In the recording apparatus, it is preferred that the driving mechanism for the record element should be mechanically geared or otherwise so coupled to the exploring mechanism that their relative rates of movement can be readily reproduced, for although the actual rates of movement during the process of recording may be selected at any convenient values, it is important for the reproduction that the ratio should be exactly the same as during the recording; by mechanically gearing the record-element to the exploring device the reproducibility of the ratio of Figure 1 is a diagrammatic representation of apparatus for making a record of a view in accordance with the present invention;

Figure 2 illustrates, also diagrammatically, an alternative form of apparatus;

Figure 3 is a diagrammatic representation of a combined sight and sound record; and

Figure 4: is a dlagram illustratin different methods of forming the record on e recordelement. i

Like reference characters indicate like parts throughout the figures.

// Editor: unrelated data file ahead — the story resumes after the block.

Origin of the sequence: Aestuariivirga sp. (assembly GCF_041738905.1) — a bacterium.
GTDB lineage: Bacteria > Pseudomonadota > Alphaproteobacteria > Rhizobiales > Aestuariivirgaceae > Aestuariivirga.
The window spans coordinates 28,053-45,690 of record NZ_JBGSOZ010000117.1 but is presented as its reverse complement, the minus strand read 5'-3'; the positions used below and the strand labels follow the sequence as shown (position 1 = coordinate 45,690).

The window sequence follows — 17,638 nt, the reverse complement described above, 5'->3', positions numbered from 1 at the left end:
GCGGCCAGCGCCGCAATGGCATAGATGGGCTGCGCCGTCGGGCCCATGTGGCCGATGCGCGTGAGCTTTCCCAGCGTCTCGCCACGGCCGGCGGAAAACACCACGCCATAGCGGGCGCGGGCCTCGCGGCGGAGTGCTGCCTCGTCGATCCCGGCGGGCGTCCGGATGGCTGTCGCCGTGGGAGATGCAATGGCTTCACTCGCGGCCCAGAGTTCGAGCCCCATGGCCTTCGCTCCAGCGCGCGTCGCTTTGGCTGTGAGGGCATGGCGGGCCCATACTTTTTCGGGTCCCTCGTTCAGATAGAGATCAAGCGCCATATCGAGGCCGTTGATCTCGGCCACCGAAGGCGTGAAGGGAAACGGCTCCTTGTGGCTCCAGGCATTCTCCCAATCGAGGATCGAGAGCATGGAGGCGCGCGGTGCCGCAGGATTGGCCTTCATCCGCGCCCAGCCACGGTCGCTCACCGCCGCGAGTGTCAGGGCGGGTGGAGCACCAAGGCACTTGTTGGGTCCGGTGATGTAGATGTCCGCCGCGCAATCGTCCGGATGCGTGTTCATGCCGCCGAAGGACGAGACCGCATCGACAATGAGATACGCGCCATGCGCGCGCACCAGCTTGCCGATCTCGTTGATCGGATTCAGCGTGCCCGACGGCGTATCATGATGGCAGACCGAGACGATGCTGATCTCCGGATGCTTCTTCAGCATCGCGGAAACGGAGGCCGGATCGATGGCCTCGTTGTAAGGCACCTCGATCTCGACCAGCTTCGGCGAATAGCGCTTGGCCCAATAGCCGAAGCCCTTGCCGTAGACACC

Referring first to the arrangement shown in Figure 1, the object whereof a view is to be recorded is indicated by the reference 10. An exploring device comprising a disc with a spiral series of lensed holes is indicated at 11 and a light-interrupting device is shown at 12. A light-sensitive cell is indicated at 13, and the output from this cell is a current modulated in accordance with the object 10.

This current is amplified in amplifiers of any suitable type, indicatedrby the reference 14, and the current from the amplifiers is applied to a recording device 15. Diagrammatically this is indicated as a needle or stylus 16 mounted in a carrier 15 which is subjected to the electromagnetic effects of the amplified current, so that the needle is caused to vibrate. This needle bears on a disc 18 like a gramophone disc, which is kept in rotation so that the needle cuts a spiral groove 17 in accordance with the vibrations imparted to it by the amplified modulated current fromthe cell 13. The record-element 18 and the mode of effecting its cutting may be the same as are used in making a master gramophone record from which duplicates or facsimiles are prepared for sale. In this way a permanent and tangible record of the View of the object 10 is obtained.